Liberte Environmental Associates

High Road to Basin Success

There is a modern epic building in the inland Northwest. It is an impressive struggle with many players and high stakes. It is a view of things to come for the Northwest and the nation.

Right now the epic is playing out on the banks of the Spokane, Boise and Snake Rivers. With it, the upper Columbia River and many downstream basin stakeholders are also affected. The competitors are municipal and industrial dischargers, irrigators, tribes and reservoir operators all jockeying to find a chair before the music stops. That's when the TMDLs are implemented; allocating pollutant loads, responsibility and costs. Potential TMDLs include some of the most difficult and costly water quality constituents to improve. These are instream flow, nutrients, dissolved oxygen, sediments and temperature.

Considerable impasse has resulted from apparent imbalances in the initially floated TMDL approach. For example, very little or no responsibility has apparently been assigned to reservoir operations to help achieve WQ improvement; local Firms, Cities, Counties and ratepayers are expected to pick up the difference.

Some municipal and industrial dischargers are now aggressively pursuing Use Attainability Analysis (UAA). The UAA would reduce instream species and WQ targets and hence lower cost to many local entities. It is hard to believe local entities would be associated with such negative aspirations. Perhaps that explains why so little of this discussion has occurred on their websites.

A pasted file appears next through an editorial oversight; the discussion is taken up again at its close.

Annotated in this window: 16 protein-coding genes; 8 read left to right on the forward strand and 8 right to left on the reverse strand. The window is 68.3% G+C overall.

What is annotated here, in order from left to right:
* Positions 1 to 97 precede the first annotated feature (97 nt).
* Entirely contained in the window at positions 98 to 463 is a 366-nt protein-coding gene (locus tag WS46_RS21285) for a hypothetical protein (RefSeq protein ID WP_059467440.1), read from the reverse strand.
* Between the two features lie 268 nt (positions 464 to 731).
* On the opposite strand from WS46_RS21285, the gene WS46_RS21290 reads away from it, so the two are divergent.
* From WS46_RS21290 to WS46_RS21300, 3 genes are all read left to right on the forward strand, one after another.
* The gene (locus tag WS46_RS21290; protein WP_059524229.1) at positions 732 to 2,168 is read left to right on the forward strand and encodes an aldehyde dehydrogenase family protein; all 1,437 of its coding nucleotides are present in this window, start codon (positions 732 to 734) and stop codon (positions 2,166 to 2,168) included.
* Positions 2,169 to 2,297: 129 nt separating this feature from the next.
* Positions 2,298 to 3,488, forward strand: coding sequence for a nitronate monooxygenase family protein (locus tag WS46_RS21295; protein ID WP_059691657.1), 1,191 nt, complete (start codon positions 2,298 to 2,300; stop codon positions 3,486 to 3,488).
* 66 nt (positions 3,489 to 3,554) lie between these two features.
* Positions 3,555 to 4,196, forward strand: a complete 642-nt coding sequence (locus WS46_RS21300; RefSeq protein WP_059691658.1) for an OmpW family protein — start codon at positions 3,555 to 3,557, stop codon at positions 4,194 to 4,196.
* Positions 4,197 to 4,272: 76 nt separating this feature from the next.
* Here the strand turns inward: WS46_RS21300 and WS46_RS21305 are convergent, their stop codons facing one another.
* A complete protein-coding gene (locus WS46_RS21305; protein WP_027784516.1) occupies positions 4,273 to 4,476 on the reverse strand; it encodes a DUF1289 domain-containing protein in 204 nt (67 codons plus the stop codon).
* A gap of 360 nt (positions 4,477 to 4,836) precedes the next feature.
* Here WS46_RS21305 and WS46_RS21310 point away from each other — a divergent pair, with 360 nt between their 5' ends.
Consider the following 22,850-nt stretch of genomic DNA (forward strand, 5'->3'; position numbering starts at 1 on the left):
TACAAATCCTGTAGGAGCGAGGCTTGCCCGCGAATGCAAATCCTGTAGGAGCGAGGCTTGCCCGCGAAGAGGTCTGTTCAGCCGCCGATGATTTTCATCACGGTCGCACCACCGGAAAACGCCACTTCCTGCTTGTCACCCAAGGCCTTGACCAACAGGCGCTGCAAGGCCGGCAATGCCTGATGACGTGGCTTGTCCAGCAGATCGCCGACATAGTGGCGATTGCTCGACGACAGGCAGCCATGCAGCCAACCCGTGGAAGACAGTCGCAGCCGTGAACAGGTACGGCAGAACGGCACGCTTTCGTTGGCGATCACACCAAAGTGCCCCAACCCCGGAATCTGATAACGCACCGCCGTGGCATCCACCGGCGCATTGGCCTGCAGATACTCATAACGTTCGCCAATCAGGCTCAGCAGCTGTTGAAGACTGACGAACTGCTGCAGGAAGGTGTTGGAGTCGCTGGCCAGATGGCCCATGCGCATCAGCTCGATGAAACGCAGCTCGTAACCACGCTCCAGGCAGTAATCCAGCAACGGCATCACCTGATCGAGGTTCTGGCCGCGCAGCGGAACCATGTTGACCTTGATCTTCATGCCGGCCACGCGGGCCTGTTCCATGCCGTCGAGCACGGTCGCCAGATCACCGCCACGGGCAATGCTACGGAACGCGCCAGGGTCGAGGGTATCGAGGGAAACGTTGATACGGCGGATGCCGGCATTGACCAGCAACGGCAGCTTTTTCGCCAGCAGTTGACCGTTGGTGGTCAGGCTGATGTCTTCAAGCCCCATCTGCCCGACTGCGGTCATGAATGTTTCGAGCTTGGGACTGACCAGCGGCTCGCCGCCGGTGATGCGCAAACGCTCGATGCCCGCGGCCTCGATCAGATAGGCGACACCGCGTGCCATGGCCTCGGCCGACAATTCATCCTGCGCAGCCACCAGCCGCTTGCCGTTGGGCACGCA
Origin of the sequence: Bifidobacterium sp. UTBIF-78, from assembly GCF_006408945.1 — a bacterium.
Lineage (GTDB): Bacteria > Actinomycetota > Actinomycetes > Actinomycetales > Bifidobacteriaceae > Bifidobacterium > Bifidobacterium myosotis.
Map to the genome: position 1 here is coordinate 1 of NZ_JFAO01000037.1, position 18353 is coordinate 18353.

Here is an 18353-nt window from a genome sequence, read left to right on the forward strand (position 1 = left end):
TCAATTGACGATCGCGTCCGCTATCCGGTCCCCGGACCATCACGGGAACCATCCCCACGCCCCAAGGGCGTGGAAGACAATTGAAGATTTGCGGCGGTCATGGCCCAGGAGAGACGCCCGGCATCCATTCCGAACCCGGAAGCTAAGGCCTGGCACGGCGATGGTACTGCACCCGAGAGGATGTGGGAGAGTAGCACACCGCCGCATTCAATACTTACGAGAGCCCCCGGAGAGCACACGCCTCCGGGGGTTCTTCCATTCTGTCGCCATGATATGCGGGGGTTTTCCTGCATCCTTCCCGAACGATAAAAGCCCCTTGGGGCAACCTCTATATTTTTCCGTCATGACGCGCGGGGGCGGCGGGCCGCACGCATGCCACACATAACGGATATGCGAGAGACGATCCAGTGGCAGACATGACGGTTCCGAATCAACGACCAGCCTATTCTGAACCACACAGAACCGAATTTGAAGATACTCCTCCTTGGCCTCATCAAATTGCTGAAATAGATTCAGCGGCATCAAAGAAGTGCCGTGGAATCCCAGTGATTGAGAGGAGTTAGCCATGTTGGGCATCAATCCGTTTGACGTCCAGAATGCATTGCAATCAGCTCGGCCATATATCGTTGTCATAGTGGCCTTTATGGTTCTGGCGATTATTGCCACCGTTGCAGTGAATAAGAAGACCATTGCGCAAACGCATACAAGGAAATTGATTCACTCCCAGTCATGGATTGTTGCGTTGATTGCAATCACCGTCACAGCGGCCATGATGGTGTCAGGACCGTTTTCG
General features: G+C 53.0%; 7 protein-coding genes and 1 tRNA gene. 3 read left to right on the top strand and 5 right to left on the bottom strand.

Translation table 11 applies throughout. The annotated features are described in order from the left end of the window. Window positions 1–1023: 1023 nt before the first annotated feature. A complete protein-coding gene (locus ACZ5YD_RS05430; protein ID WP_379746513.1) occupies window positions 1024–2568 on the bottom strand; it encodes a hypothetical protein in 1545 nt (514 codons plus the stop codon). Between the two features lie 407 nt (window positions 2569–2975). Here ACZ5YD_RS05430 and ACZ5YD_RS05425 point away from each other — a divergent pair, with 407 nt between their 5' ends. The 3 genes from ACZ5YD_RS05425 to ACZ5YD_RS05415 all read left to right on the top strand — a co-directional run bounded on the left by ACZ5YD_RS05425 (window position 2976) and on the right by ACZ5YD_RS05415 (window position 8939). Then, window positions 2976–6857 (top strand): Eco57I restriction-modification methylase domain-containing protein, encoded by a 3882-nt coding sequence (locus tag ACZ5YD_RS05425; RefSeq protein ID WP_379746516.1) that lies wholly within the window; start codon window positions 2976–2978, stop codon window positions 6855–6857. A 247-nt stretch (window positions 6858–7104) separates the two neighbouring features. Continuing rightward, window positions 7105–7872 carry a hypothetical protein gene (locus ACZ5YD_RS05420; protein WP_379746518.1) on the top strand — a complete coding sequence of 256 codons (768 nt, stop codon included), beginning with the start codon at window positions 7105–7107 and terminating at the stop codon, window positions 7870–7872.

Reservoir operators have a responsible role to play. The over-simplified retort of "Do you want us to take out the Dams" is not good enough. There are many other actions reservoir operators can take to improve water quality.

One action in particular is water quality trading. If the early flawed TMDL approach isn't corrected, WQ trading will not occur and cost effective environmental improvements will not be undertaken. Without all responsible trading parties represented in the TMDL, there is no potential for meaningful cost-effective trading.

There has been a lot of hype surrounding pollutant trading, or watershed-based trading, or the latest sling phrase, water quality trading. Whatever one calls it, the basic trading foundation is to provide a flexible cost-effective environmental solution. If initial allocations of pollutant loads are not equitably distributed, trading will not occur. Let's hope the final TMDLs give trading and other innovative approaches more of a fighting chance.